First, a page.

$(document).ready(function() { $(window).scroll(function() { if ($('body').height() <= ($(window).height() + $(window).scrollTop()+500)) { $('#upnext').css('display','block'); }else { $('#upnext').css('display','none'); } }); });
Not-for-Profit, Award-Winning Community News and Views for Windham County, Vermont • Since 2006
Photo 1

Randolph T. Holhut/The Commons

The Brattleboro Country Club celebrates its 100th anniversary this year.


Off the verandah and into the swing

Brattleboro Country Club Women’s Association takes an active role in supporting their sport, and the community

This year’s BCC Women’s Association Invitational Tournament is Saturday, July 26, beginning at 8:30 a.m. A few spots remain. For more information, call the BCC Pro Shop at 802-257-7380.

BRATTLEBORO—Diane Bassett points to a picture gracing the dining room of the Brattleboro Country Club.

Taken in 1952, the picture shows a quartet of women golfers — Bunny Gibson, Agnes Huestis, Lowell Perry, and Bassett’s mother, Peg Allen. With the subjects standing in their summer dresses and each holding a golf club, the photo offers a glimpse into a time when women weren’t allowed on the course before 1 p.m.

Bassett, who grew up in Brattleboro, moved from the area in the 1960s and returned in the 1980s. She was a child when the picture of her mother was taken, and remembers how restricted were the roles of women then.

“We’ve come a long way from ladies sitting on the veranda, playing bridge,” Bassett said.

The BCC celebrated its 100th anniversary this month, and it could go without saying that much has changed at the club over the past century.

Perhaps the biggest change is the role of women in the club, and how much the work of the Brattleboro Country Club Women’s Association (BCCWA) drives the overall health and well-being of the club at large.

“People around the state say we have one of the most active women’s associations in the state,” said BCCWA member Carol Ann Lobo Johnson.

“We’ve done a lot here at the club, as well as for the community, considering this is a small club in a small town,” said Bassett, a longtime BCCWA member.

And that work can be hands-on, such as the patio that BCCWA members built “literally brick-by-brick,” Lobo Johnson said.

The association also funded the renovation of the former kitchen pantry shed/cottage, helped fund upgrades to the kitchen and pro shop, and paid for rebuilding the forward tee box on the 11th hole. It also does much of the gardening around the clubhouse.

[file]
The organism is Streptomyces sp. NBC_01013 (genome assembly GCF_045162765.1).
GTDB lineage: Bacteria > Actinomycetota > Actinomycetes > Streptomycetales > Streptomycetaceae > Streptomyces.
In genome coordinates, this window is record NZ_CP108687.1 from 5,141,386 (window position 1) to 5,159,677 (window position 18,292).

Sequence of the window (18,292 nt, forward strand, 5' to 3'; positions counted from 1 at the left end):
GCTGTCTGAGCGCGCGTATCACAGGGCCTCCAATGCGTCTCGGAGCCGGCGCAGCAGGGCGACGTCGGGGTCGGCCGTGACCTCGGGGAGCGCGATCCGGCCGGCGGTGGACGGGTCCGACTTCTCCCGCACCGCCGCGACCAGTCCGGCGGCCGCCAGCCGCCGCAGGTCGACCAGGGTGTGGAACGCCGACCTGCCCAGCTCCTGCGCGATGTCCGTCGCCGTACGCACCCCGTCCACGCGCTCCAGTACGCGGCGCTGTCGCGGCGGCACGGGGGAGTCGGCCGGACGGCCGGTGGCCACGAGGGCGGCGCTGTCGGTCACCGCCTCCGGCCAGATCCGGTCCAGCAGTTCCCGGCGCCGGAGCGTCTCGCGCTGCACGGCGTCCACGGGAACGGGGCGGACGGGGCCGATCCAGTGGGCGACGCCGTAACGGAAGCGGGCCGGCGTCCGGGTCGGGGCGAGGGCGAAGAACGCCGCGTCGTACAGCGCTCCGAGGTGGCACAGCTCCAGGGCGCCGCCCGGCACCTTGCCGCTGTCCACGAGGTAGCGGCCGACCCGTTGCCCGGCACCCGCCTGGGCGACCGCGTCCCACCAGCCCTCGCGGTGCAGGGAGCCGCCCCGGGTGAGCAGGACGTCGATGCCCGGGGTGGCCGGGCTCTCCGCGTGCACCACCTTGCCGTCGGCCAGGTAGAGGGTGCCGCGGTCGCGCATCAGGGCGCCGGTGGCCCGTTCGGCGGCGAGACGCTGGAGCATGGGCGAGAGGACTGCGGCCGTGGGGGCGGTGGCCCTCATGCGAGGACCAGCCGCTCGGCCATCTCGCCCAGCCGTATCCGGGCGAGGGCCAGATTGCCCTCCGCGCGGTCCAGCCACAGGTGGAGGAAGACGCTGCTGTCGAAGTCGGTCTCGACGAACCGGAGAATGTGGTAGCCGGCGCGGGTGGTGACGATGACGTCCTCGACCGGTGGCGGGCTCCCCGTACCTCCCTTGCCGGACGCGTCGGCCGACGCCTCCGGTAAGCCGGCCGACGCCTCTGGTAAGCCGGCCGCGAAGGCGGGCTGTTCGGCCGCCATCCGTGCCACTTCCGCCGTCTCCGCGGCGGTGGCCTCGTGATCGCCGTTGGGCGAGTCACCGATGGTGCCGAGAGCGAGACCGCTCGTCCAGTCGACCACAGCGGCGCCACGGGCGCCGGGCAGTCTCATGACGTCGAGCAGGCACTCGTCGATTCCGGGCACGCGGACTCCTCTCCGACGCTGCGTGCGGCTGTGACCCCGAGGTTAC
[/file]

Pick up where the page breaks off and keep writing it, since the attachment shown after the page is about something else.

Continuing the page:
The secret to the BCCWA’s success? “We have a terrific group of golfers who are supportive of one another and care deeply about our course, our community, and the resulting companionship,” said Lobo Johnson.

A centerpiece of the association is the Women’s Wednesday Twilight League, led by Becky Day, which plays every Wednesday at 5 p.m. from late May to September. Approximately 60 women participate each week.

“I think this league sets our association apart from most other clubs,” said Lobo Johnson. “This is a league where all women golfers are invited, where low-handicap golfers could be teamed up with a brand-new golfer, thereby helping these new golfers improve and learn to enjoy the sport.”

Lobo Johnson said women don’t have to belong to the club to play in the Wednesday, or Friday morning, leagues. Fees collected from the non-member participants in the leagues are used to help pay for many of the BCCWA projects they’ve undertaken around the club.

One of the things the association is most proud of is the more than $65,000 it has raised over the past decade for local cancer programs at Brattleboro Memorial Hospital, Grace Cottage Hospital, and other organizations through an annual charity golf tournament.

The BCCWA’s Invitational Tournament started some 30 years ago as just a golf tournament, but Bassett and other volunteer organizers transformed it into a fundraiser.

Bassett said the money is earmarked for a discretionary fund to cover the needs of cancer patients for things that health insurance doesn’t pay for, such as gas cards or wigs and prosthetic devices. Occasionally, the fund has taken care of rent and utility payments for patients in need.

But beyond all the activity of the association, Bassett said she just loves being at the club.

“It’s a place that cares about its members,” she said. “It’s a lovely place to be on a nice day, surrounded by your friends. It’s such a lovely place that it would be a shame to see it disappear.”

“It’s like ‘Cheers,’ the place where everybody knows your name,” said Lobo Johnson. “Golf is a sport where you want someone else to play with you, and the comradeship is as important as the game.”

Like what we do? Help us keep doing it!

We rely on the donations and financial support of our readers to help make The Commons available to all. Please join us today.

What do you think? Leave us a comment

Editor’s note: Our terms of service require you to use your real names. We will remove anonymous or pseudonymous comments that come to our attention. We rely on our readers’ personal integrity to stand behind what they say; please do not write anything to someone that you wouldn’t say to his or her face without your needing to wear a ski mask while saying it. Thanks for doing your part to make your responses forceful, thoughtful, provocative, and civil. We also consider your comments for the letters column in the print newspaper.


We are currently reconfiguring our comments software. Please check back if you’d like to read or leave comments on this story. —The editors

Originally published in The Commons issue #263 (Wednesday, July 16, 2014). This story appeared on page A4.

Share this story


Related stories

More by Randolph T. Holhut and Jeff Potter